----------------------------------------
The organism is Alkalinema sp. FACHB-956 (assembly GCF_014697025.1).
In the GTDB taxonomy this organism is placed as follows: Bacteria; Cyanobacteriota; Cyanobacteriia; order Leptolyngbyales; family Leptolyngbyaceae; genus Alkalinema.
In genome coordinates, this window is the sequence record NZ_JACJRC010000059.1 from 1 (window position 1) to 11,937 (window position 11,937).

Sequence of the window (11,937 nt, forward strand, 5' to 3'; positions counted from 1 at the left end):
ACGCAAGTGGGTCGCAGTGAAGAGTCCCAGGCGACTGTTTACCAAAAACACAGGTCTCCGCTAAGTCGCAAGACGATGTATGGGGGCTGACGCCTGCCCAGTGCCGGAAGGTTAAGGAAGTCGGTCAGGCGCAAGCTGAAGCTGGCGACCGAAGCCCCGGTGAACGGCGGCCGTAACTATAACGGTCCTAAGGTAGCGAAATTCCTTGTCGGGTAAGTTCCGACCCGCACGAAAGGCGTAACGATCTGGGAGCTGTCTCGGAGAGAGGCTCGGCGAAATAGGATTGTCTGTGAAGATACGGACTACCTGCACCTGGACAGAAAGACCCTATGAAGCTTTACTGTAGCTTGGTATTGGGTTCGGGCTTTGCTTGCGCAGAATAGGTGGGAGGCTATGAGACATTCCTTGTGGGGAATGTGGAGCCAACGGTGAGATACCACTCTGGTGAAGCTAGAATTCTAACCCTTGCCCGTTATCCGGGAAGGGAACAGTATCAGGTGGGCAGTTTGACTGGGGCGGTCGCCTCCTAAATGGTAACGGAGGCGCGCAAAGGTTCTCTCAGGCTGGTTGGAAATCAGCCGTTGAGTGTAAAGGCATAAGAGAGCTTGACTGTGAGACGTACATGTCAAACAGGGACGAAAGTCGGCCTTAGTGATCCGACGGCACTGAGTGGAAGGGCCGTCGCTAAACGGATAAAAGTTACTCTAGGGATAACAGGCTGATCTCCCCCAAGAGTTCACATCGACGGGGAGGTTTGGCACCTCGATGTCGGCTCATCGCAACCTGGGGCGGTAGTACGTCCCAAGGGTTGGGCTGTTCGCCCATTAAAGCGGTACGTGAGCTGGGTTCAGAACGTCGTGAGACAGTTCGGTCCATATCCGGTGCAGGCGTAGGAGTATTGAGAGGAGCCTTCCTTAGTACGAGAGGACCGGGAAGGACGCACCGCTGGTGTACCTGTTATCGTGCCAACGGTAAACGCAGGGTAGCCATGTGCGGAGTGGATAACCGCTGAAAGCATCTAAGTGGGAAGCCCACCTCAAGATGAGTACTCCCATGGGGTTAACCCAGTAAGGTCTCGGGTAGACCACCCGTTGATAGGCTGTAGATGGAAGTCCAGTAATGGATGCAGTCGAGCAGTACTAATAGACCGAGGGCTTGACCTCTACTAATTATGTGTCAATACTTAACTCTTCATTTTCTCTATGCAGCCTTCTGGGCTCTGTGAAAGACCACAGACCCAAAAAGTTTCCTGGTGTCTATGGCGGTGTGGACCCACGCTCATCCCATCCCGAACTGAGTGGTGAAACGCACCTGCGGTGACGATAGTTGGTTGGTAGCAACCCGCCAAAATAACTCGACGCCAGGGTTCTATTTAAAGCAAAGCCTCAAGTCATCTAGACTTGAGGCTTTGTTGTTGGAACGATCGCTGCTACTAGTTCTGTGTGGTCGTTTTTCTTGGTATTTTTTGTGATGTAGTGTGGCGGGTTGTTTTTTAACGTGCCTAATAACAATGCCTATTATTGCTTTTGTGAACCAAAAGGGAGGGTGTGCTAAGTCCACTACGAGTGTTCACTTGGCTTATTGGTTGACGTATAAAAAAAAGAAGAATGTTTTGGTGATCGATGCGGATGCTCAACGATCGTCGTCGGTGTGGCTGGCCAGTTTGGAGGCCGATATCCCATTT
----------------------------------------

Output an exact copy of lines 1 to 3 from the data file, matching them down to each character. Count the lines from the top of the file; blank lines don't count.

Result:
The organism is Alkalinema sp. FACHB-956 (assembly GCF_014697025.1).
In the GTDB taxonomy this organism is placed as follows: Bacteria; Cyanobacteriota; Cyanobacteriia; order Leptolyngbyales; family Leptolyngbyaceae; genus Alkalinema.
In genome coordinates, this window is the sequence record NZ_JACJRC010000059.1 from 1 (window position 1) to 11,937 (window position 11,937).